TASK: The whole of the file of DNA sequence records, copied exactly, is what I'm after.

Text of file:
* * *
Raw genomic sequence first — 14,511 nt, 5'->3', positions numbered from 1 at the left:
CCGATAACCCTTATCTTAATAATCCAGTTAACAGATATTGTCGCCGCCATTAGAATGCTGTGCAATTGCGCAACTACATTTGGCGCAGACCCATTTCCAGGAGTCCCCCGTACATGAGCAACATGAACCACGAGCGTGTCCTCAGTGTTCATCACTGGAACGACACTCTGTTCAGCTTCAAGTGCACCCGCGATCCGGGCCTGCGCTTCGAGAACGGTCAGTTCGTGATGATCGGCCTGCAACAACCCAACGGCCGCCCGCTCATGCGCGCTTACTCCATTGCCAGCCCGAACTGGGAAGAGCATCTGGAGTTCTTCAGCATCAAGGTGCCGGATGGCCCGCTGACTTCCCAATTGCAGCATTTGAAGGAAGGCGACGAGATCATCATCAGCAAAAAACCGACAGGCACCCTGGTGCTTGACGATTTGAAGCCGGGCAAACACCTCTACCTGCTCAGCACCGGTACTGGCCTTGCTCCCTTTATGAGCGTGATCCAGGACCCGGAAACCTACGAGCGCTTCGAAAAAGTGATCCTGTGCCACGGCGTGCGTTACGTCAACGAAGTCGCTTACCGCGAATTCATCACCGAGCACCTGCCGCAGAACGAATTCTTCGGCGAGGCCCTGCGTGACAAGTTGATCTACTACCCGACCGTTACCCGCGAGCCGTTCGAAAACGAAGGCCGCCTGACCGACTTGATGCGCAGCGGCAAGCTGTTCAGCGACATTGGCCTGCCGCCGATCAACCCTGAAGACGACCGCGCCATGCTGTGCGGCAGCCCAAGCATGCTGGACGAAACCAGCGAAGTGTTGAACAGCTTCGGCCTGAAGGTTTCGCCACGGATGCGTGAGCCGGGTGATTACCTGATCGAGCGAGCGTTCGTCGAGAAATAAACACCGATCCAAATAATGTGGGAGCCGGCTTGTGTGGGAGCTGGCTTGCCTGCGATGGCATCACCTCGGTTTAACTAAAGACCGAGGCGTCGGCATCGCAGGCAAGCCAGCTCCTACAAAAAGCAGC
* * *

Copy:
Raw genomic sequence first — 14,511 nt, 5'->3', positions numbered from 1 at the left:
CCGATAACCCTTATCTTAATAATCCAGTTAACAGATATTGTCGCCGCCATTAGAATGCTGTGCAATTGCGCAACTACATTTGGCGCAGACCCATTTCCAGGAGTCCCCCGTACATGAGCAACATGAACCACGAGCGTGTCCTCAGTGTTCATCACTGGAACGACACTCTGTTCAGCTTCAAGTGCACCCGCGATCCGGGCCTGCGCTTCGAGAACGGTCAGTTCGTGATGATCGGCCTGCAACAACCCAACGGCCGCCCGCTCATGCGCGCTTACTCCATTGCCAGCCCGAACTGGGAAGAGCATCTGGAGTTCTTCAGCATCAAGGTGCCGGATGGCCCGCTGACTTCCCAATTGCAGCATTTGAAGGAAGGCGACGAGATCATCATCAGCAAAAAACCGACAGGCACCCTGGTGCTTGACGATTTGAAGCCGGGCAAACACCTCTACCTGCTCAGCACCGGTACTGGCCTTGCTCCCTTTATGAGCGTGATCCAGGACCCGGAAACCTACGAGCGCTTCGAAAAAGTGATCCTGTGCCACGGCGTGCGTTACGTCAACGAAGTCGCTTACCGCGAATTCATCACCGAGCACCTGCCGCAGAACGAATTCTTCGGCGAGGCCCTGCGTGACAAGTTGATCTACTACCCGACCGTTACCCGCGAGCCGTTCGAAAACGAAGGCCGCCTGACCGACTTGATGCGCAGCGGCAAGCTGTTCAGCGACATTGGCCTGCCGCCGATCAACCCTGAAGACGACCGCGCCATGCTGTGCGGCAGCCCAAGCATGCTGGACGAAACCAGCGAAGTGTTGAACAGCTTCGGCCTGAAGGTTTCGCCACGGATGCGTGAGCCGGGTGATTACCTGATCGAGCGAGCGTTCGTCGAGAAATAAACACCGATCCAAATAATGTGGGAGCCGGCTTGTGTGGGAGCTGGCTTGCCTGCGATGGCATCACCTCGGTTTAACTAAAGACCGAGGCGTCGGCATCGCAGGCAAGCCAGCTCCTACAAAAAGCAGC